On a hypothetical scenario of a single vSphere cluster made of 10 hosts distributed on 2 physical racks you may have;

*** Licensing needs ***
Let’s imagine you have an application that is licensed per physical host or processor, to decrease your license cost you might create a host group containing just the hosts you have this application license for and match this group with an affinity rule for the VCH VM Group, this way you don’t need to license your entire cluster;



*** Specific Hardware needs ***
Now if your container benefits from a graphical intensive processor, GPU, you can create a host group containing those hosts and match this group with the VCH VM Group, now those intensive containers will always be scheduled on the right host;



*** Fault Domains ***
Increasing your fault domain is always a plus when it comes to availability.
You can use a Host Group to create a kind of virtual cluster inside your vSphere cluster where the members of this host are spread among the racks. While you cannot guarantee your application will always be spread evenly between racks, HA will restart your container-vms on the remaining hosts in case of rack failure.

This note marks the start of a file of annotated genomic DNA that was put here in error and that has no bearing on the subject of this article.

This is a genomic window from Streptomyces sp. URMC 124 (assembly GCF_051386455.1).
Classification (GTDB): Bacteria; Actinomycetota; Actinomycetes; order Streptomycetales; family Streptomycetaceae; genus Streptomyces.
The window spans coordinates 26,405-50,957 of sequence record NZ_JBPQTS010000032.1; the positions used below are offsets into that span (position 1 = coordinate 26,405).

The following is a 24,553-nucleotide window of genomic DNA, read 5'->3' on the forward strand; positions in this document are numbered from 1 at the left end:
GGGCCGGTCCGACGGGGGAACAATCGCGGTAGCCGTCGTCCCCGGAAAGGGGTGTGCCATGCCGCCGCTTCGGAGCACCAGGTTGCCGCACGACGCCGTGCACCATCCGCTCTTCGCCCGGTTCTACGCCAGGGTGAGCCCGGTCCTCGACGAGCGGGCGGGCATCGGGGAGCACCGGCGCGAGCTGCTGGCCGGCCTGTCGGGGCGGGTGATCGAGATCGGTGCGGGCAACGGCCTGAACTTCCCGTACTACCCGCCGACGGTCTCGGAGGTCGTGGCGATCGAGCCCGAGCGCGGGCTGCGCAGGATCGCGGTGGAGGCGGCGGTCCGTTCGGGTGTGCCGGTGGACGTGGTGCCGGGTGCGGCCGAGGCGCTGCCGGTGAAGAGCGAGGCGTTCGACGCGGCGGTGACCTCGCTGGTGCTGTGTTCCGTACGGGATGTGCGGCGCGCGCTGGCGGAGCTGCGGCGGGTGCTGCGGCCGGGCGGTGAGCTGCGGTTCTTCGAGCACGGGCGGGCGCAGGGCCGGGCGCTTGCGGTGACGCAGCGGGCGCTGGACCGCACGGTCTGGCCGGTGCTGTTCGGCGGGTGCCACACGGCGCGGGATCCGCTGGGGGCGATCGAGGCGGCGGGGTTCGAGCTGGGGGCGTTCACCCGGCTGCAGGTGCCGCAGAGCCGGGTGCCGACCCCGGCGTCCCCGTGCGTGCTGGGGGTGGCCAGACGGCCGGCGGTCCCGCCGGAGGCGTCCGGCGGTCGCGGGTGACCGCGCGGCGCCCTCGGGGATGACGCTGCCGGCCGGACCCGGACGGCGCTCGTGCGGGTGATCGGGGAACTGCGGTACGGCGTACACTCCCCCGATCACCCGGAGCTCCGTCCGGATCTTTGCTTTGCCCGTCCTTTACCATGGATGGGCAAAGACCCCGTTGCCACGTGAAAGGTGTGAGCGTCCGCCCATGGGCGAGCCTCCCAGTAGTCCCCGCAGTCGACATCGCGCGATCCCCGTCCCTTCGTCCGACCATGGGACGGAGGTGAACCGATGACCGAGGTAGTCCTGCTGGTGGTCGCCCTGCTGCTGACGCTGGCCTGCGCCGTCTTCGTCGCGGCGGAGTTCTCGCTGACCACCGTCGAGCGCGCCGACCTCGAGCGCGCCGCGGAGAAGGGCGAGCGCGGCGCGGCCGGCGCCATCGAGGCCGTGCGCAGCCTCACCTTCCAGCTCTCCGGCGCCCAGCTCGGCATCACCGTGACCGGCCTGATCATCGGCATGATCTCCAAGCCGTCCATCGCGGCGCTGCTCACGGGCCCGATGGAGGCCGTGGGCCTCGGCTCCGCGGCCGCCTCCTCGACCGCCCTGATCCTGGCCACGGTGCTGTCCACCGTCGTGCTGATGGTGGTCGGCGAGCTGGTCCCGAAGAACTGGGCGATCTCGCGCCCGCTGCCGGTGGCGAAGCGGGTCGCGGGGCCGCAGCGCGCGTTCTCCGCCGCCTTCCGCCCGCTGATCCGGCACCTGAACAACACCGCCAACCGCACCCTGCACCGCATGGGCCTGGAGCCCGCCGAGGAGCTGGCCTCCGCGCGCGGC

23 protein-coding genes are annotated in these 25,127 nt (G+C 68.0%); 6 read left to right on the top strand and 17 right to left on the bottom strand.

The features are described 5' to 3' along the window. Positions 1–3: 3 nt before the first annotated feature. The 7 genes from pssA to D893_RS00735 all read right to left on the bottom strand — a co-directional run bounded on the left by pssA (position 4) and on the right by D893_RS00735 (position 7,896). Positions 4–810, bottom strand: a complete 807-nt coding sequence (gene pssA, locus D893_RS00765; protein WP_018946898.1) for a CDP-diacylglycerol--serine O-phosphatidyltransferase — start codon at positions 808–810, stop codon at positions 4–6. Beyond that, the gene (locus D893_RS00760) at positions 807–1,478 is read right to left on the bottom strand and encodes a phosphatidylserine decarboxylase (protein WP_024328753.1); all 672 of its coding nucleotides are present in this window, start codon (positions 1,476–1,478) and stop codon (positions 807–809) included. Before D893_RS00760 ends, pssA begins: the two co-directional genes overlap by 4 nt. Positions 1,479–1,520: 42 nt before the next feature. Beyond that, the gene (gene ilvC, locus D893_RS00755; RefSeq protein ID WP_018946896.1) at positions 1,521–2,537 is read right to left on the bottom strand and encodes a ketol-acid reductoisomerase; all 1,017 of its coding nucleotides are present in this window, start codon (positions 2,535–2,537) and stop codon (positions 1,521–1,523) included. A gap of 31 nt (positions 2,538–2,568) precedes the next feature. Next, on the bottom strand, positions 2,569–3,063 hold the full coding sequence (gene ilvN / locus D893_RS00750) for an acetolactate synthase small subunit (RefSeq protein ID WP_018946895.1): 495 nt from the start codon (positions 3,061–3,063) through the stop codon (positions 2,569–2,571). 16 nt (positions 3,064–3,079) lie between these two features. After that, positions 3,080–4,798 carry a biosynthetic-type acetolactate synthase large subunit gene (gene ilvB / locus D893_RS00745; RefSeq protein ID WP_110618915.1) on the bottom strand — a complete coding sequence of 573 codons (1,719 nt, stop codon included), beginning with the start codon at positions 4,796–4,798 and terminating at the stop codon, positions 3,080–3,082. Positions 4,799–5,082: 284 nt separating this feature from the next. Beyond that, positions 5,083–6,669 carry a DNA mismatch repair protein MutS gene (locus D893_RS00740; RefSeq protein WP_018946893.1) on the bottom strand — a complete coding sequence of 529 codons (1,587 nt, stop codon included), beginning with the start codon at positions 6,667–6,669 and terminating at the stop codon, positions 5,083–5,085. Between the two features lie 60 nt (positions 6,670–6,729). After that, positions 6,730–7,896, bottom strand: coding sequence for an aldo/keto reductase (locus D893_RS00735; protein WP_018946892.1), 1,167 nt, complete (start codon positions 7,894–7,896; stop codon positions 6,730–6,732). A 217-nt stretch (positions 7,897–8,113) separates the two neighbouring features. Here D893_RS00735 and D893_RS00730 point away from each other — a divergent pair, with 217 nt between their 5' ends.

But, if you wanna make sure your application will always be spread evenly between racks you can create two VCHs, where each one will have an affinity rule to a Host Group based on hosts of a single rack.
Like VCH01 will use hosts from rack-A and VCH02 will use hosts from rack-B, now you can control the placement of your containers assuring that your application will always be available in case of a rack failure.


As you can see there's so many use cases for this feature but even more important is to support the agility you need while still aligned with your business need.

Do you have a different use case for this feature ? let us know...

Who am I

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I’m an IT specialist with over 15 years of experience, working from IT infrastructure to management products, troubleshooting and project management skills from medium to large environments. Nowadays I'm working for VMware as a Consulting Architect, helping customers to embrace the Cloud Era and make them successfully on their journey. Despite the fact I'm a VMware employee these postings reflect my own opinion and do not represents VMware's position, strategies or opinions. Reach me at @dumeirell